Amaney A. Jamal
Amaney A. Jamal is the Edwards S. Sanford Professor of Politics at Princeton University and Director of the Mamdouha S. Bobst Center for Peace and Justice. Jamal also directs the Workshop on Arab Political Development and the Bobst-American University of Beirut Collaborative Initiative.
Her book, Barriers to Democracy (2007), which explores the role of civic associations in promoting democratic effects in the Arab world, won the 2008 American Political Science Best Book Award in the Comparative Democratization section. Her other books include, Of Empires and Citizens and her co-edited volume Arab Americans Before and After 9/11. Jamal’s articles have appeared in the American Journal of Political Science, Journal of Politics, Comparative Political Studies, Journal of Conflict Resolution, Comparative Politics, Perspectives on Politics, International Migration Review, and other venues. Her article “Does Islam Play a Role in anti-Immigrant Sentiment: An Experimental Approach.”, in Social Science Research 2015 won the 2016 Louis Wirth Best Article Award: American Sociological Association, International Migration Section.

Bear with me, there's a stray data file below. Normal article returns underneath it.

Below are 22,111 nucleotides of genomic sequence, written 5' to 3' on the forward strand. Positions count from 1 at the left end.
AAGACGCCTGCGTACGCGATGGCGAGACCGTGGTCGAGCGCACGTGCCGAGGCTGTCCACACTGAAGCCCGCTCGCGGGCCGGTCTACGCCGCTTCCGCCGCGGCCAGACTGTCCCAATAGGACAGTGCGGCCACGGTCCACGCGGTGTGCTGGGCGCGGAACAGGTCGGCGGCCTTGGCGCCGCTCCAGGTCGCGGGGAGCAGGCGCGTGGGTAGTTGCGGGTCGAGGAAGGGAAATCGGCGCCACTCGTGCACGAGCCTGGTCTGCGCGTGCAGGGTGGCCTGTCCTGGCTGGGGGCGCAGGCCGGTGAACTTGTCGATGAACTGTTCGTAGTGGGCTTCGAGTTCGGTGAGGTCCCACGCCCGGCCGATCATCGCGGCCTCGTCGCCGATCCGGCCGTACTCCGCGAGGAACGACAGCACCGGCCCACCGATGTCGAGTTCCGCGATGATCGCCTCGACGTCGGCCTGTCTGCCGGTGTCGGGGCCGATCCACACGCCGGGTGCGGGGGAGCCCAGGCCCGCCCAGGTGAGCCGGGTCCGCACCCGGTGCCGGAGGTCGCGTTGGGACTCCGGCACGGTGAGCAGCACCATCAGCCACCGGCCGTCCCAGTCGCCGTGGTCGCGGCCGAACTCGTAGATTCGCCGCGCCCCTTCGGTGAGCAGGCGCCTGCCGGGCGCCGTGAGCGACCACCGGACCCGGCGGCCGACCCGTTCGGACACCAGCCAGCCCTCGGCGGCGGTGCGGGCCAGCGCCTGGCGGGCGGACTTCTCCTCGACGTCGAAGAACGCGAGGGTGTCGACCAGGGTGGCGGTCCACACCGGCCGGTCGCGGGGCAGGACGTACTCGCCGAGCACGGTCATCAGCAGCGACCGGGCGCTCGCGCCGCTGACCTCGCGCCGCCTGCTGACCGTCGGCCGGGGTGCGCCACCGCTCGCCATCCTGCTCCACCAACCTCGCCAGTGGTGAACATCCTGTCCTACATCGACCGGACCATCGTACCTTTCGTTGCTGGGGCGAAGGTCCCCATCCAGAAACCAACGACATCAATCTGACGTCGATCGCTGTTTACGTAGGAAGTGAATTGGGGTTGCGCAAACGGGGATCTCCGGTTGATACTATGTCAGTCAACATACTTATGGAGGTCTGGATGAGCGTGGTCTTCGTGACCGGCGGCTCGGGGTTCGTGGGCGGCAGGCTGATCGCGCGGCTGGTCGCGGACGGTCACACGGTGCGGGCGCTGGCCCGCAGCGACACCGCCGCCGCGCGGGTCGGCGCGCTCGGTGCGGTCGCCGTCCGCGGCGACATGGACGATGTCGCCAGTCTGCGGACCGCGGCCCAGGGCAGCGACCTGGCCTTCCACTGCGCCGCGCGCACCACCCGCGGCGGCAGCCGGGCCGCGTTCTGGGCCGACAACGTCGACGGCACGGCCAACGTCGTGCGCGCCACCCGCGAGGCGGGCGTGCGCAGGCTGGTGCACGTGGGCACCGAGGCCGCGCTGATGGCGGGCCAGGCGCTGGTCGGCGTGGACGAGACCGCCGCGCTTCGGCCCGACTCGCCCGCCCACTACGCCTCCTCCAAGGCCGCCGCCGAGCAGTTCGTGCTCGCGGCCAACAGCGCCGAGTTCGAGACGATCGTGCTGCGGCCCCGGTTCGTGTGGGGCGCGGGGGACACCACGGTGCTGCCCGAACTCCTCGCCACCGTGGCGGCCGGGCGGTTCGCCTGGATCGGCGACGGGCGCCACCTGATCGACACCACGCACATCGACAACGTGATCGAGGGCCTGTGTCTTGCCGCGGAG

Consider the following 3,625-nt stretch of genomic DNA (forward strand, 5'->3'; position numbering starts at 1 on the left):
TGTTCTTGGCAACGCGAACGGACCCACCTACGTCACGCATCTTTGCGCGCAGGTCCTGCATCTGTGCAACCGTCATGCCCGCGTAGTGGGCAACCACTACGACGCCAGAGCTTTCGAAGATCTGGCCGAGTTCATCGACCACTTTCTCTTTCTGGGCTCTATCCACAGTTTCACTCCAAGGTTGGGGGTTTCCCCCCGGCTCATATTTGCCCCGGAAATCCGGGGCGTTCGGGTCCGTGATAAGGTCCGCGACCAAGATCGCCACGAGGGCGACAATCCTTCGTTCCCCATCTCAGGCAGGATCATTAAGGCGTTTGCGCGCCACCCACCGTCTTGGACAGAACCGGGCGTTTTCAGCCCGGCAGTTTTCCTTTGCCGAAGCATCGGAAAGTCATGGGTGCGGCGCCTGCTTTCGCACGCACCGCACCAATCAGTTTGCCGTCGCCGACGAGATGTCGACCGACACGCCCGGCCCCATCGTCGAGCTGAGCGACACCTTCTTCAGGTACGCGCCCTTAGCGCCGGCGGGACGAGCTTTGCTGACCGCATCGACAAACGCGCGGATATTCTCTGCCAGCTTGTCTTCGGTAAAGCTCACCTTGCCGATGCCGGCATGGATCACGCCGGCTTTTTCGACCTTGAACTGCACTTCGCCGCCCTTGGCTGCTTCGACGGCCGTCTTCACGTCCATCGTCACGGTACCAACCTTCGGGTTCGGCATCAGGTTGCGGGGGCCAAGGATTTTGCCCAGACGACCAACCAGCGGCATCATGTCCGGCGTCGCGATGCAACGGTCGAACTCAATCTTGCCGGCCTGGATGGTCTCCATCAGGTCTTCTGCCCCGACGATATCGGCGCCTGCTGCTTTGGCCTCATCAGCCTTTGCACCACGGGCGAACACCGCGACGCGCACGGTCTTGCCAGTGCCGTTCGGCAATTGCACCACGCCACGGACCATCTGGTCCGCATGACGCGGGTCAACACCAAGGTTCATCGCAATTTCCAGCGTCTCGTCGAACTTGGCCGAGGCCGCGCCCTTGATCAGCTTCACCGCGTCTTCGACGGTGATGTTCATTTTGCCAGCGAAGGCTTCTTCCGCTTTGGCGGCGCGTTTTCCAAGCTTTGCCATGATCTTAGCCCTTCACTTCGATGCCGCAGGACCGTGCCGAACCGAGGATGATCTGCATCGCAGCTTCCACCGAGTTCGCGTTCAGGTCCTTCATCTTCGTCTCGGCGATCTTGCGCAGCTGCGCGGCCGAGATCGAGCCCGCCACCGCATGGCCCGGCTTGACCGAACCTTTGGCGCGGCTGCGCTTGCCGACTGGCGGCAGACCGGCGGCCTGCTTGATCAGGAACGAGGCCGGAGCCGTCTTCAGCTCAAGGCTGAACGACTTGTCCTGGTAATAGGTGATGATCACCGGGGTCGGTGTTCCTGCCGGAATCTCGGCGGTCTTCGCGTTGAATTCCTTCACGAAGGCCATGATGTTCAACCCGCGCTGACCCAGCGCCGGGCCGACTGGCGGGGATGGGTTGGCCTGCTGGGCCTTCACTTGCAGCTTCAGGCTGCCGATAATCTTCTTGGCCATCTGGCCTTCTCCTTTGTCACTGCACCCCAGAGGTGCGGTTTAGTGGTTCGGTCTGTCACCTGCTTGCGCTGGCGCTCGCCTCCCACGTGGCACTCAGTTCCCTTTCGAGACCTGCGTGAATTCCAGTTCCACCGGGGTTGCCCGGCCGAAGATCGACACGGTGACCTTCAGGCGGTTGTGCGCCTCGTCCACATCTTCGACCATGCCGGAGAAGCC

Jamal is the co-Principal of the Arab Barometer Project (Winner of the Best Dataset in the Field of Comparative Politics (Lijphart/Przeworski/Verba Dataset Award 2010), and has secured over 4 million dollars in grants for this and other projects from the Middle East Partnership Initiative (MEPI), National Science Foundation (NSF), NSF: Time-Sharing Experiments for the Social Sciences (TESS), Qatar National Research Fund, (QNRF), United States Institute of Peace (USIP), the International Development Research Centre (IDRC), Carnegie Corporation of New York, and the Luce Foundation.
In 2006, Jamal was named a Carnegie Scholar. She holds a Phd from the University of Michigan (2003). Her areas of specialization are the Middle East and North Africa, mass and political behavior, political development and democratization, inequality and economic segregation, Muslim Immigration (US and Europe), gender, race, religion, and class.